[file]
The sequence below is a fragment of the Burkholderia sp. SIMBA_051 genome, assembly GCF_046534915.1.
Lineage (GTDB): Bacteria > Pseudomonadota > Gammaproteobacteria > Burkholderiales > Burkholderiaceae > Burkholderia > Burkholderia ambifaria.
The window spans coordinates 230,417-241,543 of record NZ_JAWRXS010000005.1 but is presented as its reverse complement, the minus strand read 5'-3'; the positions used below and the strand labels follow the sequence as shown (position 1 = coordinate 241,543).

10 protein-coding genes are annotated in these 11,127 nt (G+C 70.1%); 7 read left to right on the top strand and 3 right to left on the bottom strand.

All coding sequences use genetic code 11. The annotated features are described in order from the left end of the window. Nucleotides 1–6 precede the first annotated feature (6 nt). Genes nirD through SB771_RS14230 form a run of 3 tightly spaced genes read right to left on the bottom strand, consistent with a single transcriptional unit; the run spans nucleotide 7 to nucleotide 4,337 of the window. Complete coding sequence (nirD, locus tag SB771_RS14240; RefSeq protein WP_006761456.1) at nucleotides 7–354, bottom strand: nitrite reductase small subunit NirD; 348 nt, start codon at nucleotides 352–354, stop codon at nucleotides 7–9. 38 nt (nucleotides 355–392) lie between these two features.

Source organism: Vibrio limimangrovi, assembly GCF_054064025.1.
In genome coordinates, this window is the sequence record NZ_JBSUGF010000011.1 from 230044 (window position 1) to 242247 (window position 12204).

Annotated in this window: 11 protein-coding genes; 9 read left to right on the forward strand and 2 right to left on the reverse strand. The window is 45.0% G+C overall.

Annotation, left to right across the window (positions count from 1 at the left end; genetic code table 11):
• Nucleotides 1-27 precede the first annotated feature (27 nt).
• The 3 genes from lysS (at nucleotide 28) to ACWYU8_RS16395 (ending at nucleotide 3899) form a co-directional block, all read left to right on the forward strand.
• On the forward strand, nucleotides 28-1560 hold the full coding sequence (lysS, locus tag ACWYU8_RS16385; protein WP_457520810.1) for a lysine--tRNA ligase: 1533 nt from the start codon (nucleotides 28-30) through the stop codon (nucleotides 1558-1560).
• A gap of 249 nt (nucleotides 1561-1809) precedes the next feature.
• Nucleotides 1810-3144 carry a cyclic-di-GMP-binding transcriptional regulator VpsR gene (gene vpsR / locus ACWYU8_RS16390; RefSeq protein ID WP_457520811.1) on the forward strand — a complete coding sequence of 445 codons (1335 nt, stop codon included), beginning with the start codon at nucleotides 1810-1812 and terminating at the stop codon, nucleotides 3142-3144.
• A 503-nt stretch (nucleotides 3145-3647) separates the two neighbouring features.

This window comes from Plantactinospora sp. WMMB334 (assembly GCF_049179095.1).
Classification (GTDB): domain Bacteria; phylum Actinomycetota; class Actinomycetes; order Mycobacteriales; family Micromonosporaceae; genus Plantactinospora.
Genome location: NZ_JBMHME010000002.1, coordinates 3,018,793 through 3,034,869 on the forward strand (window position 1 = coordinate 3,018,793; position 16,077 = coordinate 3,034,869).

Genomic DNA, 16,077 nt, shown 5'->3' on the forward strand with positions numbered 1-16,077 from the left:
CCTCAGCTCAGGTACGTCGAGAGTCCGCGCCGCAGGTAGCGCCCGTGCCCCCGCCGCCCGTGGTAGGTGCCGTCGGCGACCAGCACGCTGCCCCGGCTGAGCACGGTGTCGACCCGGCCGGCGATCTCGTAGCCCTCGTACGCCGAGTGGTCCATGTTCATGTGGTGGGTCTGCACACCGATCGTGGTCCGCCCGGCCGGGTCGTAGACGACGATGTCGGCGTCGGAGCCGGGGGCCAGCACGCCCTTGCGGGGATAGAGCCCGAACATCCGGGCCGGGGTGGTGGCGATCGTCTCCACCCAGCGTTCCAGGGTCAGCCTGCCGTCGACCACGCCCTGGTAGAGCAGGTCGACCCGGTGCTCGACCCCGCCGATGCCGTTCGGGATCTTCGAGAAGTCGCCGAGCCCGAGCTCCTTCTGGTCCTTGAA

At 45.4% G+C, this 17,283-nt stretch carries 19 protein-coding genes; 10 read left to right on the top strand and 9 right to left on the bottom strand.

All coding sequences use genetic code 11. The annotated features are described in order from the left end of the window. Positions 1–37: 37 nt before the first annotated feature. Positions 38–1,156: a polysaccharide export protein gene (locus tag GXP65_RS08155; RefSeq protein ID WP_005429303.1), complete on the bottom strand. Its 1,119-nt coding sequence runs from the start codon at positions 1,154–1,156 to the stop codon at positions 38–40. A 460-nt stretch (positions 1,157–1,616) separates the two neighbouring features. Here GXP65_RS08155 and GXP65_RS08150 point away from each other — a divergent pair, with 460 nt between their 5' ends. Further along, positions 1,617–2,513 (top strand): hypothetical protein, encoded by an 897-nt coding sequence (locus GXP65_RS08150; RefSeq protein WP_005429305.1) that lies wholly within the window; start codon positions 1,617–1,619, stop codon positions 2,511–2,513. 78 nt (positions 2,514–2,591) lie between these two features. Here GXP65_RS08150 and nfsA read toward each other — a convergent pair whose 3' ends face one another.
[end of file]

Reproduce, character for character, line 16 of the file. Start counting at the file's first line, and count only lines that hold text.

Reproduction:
This window comes from Plantactinospora sp. WMMB334 (assembly GCF_049179095.1).